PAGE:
Cinta Vidal

In a world where we are supposed to work and play hard, oftentimes it is tough to take a step back and put things in perspective. But when you do, you’ll learn how to see things differently. With her gravity-defying paintings, Spanish illustrator Cinta Vidal does just that; she forces you to approach the everyday from a new angle. 

Next to your personal work, you work in scenography too — how, if so, has that influenced your personal work?

My work in the scenography workshop has influenced me a lot. Scenography is a job that focuses more on spaces than on people. It also plays with light and perspective in order to create inhabitable environments. I unconsciously inherited all these elements and I think that this can be seen in my paintings, where the leading role is played by spaces rather than by the people inhabiting them.

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 Why did you start to make these ‘un-gravity constructions’?

I always carry a notebook with me and I am constantly drawing. Some years ago I started playing with gravity in order to represent the different points of view we all have from the world. We often live close to each other but have a very different perception from our environment. This is what I try to represent when I play with gravity.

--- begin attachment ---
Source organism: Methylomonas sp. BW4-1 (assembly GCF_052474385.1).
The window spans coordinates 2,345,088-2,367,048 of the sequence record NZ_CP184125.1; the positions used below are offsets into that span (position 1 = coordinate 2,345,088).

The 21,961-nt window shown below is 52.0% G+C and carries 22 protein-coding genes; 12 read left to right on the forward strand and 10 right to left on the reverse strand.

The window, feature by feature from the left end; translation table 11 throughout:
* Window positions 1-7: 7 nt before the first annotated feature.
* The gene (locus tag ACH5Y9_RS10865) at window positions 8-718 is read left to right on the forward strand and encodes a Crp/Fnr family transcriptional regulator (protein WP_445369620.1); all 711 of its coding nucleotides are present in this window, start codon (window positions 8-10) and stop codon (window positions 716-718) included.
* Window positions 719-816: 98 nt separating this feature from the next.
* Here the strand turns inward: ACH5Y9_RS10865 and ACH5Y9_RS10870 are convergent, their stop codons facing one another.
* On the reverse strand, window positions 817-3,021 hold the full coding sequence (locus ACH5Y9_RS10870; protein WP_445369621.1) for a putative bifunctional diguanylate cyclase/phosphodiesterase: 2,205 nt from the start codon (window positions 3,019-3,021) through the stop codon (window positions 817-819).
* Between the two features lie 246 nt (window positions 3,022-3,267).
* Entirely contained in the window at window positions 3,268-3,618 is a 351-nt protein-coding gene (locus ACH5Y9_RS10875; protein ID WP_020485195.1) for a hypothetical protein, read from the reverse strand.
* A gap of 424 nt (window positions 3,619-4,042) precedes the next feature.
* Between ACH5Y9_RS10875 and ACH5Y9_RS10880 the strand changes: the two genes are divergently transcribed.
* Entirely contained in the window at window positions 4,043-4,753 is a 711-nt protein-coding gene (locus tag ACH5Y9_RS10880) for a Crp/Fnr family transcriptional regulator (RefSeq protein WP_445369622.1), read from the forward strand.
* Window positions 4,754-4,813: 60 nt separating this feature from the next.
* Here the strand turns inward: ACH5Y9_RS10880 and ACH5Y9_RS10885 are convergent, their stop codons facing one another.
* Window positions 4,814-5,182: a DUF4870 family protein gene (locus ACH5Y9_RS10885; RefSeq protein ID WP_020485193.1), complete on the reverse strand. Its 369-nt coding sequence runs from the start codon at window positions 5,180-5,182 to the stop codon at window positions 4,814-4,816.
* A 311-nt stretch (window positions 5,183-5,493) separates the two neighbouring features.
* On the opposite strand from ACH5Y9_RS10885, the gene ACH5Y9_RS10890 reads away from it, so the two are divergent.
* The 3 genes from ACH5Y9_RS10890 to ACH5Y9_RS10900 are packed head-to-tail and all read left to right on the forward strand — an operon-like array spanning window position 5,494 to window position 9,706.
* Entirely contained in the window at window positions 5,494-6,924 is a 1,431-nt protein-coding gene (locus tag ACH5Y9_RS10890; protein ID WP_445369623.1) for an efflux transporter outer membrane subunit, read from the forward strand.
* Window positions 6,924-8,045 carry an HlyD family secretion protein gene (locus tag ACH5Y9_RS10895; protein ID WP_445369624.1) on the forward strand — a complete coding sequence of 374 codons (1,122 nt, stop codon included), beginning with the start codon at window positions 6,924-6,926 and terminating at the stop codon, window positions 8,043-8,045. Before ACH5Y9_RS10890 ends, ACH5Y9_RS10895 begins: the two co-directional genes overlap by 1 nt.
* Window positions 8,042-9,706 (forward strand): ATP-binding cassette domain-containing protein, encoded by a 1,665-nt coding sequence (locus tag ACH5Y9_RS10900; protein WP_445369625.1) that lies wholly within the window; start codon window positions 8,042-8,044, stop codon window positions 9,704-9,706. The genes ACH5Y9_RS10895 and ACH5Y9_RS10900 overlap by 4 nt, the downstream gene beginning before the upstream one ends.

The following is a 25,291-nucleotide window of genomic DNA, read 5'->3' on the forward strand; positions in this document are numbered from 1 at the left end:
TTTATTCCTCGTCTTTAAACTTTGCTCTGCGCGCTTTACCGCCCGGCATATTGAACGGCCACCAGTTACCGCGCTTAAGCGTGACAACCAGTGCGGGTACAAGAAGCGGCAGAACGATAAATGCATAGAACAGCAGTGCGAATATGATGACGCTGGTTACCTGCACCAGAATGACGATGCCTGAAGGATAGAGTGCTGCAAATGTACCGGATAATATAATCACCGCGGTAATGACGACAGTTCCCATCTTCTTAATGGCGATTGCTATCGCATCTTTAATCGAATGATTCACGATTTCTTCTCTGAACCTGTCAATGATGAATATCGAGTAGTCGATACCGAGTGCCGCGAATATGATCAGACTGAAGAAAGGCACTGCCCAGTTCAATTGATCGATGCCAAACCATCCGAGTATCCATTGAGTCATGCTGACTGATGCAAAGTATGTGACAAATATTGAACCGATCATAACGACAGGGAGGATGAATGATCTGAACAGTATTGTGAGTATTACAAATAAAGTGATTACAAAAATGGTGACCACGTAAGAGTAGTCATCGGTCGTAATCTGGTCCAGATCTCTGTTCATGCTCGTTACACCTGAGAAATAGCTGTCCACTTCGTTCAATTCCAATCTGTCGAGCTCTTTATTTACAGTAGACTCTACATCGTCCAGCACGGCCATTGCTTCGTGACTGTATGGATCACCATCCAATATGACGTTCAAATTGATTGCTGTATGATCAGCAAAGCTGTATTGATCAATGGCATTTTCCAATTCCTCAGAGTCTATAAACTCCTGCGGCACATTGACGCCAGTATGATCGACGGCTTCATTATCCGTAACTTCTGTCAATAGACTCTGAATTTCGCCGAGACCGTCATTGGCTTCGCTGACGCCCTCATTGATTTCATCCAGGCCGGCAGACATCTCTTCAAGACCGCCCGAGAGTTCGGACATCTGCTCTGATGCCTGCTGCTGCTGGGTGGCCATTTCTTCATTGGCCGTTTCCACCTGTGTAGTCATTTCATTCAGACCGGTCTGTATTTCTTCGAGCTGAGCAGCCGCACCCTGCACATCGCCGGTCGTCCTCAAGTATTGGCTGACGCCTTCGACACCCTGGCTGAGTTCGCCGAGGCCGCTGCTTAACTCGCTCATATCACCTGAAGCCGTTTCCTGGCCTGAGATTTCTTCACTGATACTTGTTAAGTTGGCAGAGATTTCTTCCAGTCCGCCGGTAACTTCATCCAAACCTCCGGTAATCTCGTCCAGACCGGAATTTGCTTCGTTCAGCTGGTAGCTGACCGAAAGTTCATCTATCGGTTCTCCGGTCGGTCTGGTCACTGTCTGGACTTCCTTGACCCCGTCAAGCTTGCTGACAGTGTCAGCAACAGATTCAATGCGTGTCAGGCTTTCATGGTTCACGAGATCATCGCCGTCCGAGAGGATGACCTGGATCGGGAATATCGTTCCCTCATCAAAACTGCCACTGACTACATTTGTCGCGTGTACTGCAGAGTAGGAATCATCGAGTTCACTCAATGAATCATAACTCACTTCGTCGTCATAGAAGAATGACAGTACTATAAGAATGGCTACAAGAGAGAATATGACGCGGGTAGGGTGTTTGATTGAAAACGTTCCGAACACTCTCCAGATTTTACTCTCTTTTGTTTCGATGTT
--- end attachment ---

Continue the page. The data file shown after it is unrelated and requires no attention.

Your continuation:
It seems you paint domestic scenes. What makes these scenes interesting to put in a different perspective?

I like giving value to everything that is related to everyday life. I think that we often don’t give it the value it really has. We all live our daily routine in a different way, and this is why I try to create different scenes from different perspectives. The idea of being physically close but mentally far has always interested me, and I don’t consider it an extraordinary situation, but rather something that is constantly happening in our everyday life.

 I haven’t found any other animal in your work than cats. What is the role of cats in your work?

My family has always had cats and now I have two living with me. I am fascinated by their elegance and their observant attitude. I like to make them appear in my paintings as some kind of privileged and mysterious observers.

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